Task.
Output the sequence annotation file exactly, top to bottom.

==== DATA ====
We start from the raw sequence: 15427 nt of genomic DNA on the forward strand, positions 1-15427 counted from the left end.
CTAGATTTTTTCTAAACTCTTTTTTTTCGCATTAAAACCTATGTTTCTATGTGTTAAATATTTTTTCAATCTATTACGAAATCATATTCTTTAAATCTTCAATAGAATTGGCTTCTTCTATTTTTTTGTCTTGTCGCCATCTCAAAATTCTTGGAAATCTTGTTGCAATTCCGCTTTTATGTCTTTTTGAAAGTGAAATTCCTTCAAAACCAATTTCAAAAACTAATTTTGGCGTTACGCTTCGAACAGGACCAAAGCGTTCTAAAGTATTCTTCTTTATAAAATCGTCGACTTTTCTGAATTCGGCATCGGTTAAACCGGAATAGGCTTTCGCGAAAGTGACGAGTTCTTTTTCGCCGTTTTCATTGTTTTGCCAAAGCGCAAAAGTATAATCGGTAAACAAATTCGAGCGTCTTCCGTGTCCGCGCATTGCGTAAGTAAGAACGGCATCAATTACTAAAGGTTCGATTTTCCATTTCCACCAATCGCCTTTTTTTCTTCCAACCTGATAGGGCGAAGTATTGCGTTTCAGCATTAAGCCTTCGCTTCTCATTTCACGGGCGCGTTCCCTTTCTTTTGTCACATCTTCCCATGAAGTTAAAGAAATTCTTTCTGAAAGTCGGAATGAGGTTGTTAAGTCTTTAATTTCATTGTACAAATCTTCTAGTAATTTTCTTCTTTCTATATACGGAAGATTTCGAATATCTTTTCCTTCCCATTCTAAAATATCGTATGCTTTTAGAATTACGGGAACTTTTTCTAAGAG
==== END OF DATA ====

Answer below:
We start from the raw sequence: 15427 nt of genomic DNA on the forward strand, positions 1-15427 counted from the left end.
CTAGATTTTTTCTAAACTCTTTTTTTTCGCATTAAAACCTATGTTTCTATGTGTTAAATATTTTTTCAATCTATTACGAAATCATATTCTTTAAATCTTCAATAGAATTGGCTTCTTCTATTTTTTTGTCTTGTCGCCATCTCAAAATTCTTGGAAATCTTGTTGCAATTCCGCTTTTATGTCTTTTTGAAAGTGAAATTCCTTCAAAACCAATTTCAAAAACTAATTTTGGCGTTACGCTTCGAACAGGACCAAAGCGTTCTAAAGTATTCTTCTTTATAAAATCGTCGACTTTTCTGAATTCGGCATCGGTTAAACCGGAATAGGCTTTCGCGAAAGTGACGAGTTCTTTTTCGCCGTTTTCATTGTTTTGCCAAAGCGCAAAAGTATAATCGGTAAACAAATTCGAGCGTCTTCCGTGTCCGCGCATTGCGTAAGTAAGAACGGCATCAATTACTAAAGGTTCGATTTTCCATTTCCACCAATCGCCTTTTTTTCTTCCAACCTGATAGGGCGAAGTATTGCGTTTCAGCATTAAGCCTTCGCTTCTCATTTCACGGGCGCGTTCCCTTTCTTTTGTCACATCTTCCCATGAAGTTAAAGAAATTCTTTCTGAAAGTCGGAATGAGGTTGTTAAGTCTTTAATTTCATTGTACAAATCTTCTAGTAATTTTCTTCTTTCTATATACGGAAGATTTCGAATATCTTTTCCTTCCCATTCTAAAATATCGTATGCTTTTAGAATTACGGGAACTTTTTCTAAGAG